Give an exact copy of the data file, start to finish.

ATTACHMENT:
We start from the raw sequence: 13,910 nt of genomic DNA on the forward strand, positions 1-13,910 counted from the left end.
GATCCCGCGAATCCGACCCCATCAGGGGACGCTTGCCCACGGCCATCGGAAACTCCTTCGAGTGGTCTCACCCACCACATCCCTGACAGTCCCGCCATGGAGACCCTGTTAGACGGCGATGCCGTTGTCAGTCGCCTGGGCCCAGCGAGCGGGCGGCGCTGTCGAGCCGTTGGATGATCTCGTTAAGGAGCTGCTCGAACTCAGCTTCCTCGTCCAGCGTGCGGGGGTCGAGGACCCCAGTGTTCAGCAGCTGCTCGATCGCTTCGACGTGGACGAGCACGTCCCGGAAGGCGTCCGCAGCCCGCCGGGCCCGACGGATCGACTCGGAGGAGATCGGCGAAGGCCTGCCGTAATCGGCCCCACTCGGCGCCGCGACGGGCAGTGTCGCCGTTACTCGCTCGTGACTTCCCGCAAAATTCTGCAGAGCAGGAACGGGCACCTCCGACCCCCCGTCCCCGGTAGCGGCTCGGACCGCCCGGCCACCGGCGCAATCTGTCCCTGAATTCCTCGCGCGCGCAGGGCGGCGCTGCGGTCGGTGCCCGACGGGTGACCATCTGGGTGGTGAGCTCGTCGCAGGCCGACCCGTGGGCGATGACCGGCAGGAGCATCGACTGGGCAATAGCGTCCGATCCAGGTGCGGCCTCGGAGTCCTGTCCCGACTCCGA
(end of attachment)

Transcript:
We start from the raw sequence: 13,910 nt of genomic DNA on the forward strand, positions 1-13,910 counted from the left end.
GATCCCGCGAATCCGACCCCATCAGGGGACGCTTGCCCACGGCCATCGGAAACTCCTTCGAGTGGTCTCACCCACCACATCCCTGACAGTCCCGCCATGGAGACCCTGTTAGACGGCGATGCCGTTGTCAGTCGCCTGGGCCCAGCGAGCGGGCGGCGCTGTCGAGCCGTTGGATGATCTCGTTAAGGAGCTGCTCGAACTCAGCTTCCTCGTCCAGCGTGCGGGGGTCGAGGACCCCAGTGTTCAGCAGCTGCTCGATCGCTTCGACGTGGACGAGCACGTCCCGGAAGGCGTCCGCAGCCCGCCGGGCCCGACGGATCGACTCGGAGGAGATCGGCGAAGGCCTGCCGTAATCGGCCCCACTCGGCGCCGCGACGGGCAGTGTCGCCGTTACTCGCTCGTGACTTCCCGCAAAATTCTGCAGAGCAGGAACGGGCACCTCCGACCCCCCGTCCCCGGTAGCGGCTCGGACCGCCCGGCCACCGGCGCAATCTGTCCCTGAATTCCTCGCGCGCGCAGGGCGGCGCTGCGGTCGGTGCCCGACGGGTGACCATCTGGGTGGTGAGCTCGTCGCAGGCCGACCCGTGGGCGATGACCGGCAGGAGCATCGACTGGGCAATAGCGTCCGATCCAGGTGCGGCCTCGGAGTCCTGTCCCGACTCCGA